Beekeeping serves many purposes for this pet-lover who quit his 14-year job in the cargo department in the aviation industry in Dubai and Abu Dhabi international airports, he returned to his roots in Goa, and started a pet shop, which had to shut during the pandemic. Bees ignited Lessley’s curiosity and wanting to learn more about them he underwent basic training in beekeeping through an online course offered by the Goa government’s Krishi Vigyan Kendra before procuring the first colony of bees.

The role of bees in pollination and balancing the biodiversity is very vital and crucial. Lessley’s natural instinct to discover something unique and innovative led him to embrace honey bee-keeping as a passion which turned into a profession within four years. He recalls, “With many trial and error experiences, and losing many colonies, I challenged myself to learn why it happens and how to fix the issues I faced. Gradually I studied the bees and their behaviour patterns. The more I learnt about them, the more I was drawn towards this tireless workforce. One needs love, care, dedication, courage and total closeness to nature, which is difficult to find in today’s world. But being with bees makes one a complete person – peaceful and satisfied.”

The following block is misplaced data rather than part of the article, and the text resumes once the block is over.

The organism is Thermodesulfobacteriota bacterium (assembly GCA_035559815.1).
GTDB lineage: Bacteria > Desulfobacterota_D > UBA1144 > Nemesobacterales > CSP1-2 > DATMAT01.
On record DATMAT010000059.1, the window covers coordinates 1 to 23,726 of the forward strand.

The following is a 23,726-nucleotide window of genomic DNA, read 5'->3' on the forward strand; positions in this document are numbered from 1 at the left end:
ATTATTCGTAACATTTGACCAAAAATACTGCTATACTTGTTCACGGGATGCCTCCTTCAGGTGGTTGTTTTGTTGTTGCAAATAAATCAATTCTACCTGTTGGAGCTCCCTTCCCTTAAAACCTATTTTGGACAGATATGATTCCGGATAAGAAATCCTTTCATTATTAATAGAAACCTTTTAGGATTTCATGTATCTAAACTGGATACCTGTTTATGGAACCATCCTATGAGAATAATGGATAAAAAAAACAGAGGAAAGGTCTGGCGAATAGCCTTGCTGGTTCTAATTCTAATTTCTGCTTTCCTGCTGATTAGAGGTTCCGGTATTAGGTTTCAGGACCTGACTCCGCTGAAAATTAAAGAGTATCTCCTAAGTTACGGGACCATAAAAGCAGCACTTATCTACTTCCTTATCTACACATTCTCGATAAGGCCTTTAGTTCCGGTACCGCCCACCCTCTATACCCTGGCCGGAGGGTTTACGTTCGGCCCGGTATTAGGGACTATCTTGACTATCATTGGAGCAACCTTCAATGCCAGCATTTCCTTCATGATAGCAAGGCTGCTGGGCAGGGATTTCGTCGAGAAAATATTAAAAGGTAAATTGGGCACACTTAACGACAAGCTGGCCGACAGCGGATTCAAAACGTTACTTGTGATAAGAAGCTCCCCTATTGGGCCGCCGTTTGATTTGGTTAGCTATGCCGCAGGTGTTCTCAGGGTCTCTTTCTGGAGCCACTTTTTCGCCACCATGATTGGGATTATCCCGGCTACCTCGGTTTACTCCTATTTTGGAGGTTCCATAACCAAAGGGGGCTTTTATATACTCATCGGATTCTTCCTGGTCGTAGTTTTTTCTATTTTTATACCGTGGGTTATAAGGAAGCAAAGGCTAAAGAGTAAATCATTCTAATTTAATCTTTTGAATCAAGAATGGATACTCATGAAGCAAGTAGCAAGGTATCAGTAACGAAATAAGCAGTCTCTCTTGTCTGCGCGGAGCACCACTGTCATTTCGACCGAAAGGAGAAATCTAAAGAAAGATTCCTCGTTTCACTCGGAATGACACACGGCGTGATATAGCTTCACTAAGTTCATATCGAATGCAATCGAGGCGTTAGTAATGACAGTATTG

Lessley trains and supports enthusiastic learners in beekeeping in association with the Goa Khadi and Village Industries Board. Lee’s Bee’s honey types are many, and there are bi-products from wax, like lip balm and pain relievers. His wife Sweta helps Lessley with the marketing of their brand and bee-wax products. People invite him to keep beehives in their farms, so that their farm yield increases. In return we also get abundant honey. There is no need to have flowering trees around – even jamun, tamarind, rose apple, love apple, soap-nut (ritha), surangi and avocado trees are beneficial.

Beekeeping is not just a business. As they are an important part of the ecosystem and without them human beings and the planet will not survive, farmers should rear bees to enhance their agricultural produce, suggests Lessley who had to struggle initially, and had to undergo a tough time in preparing himself to indulge in a new venture. However, his hard work and smart thinking changed the scenario. Today he is a happy beekeeper, selling honey from home. He even introduced new methods in beekeeping to make it more efficient with a pure practical point of view.

“Goa’s youth who wait for government jobs have enough opportunities to flourish, and be self-dependent. They can choose a good source of earning like beekeeping, which requires very less capital and no big space. There is a government subsidy of 90 % for the honey bee keepers. It does not need much capital investment, and can be started with Rs 7000. Having a small backyard or kitchen garden also suffices the bees to survive and thrive, as they travel to flowering trees to collect their nectar. Bees ensure food security and conserve nature and preserve biodiversity,” he concludes.

Share this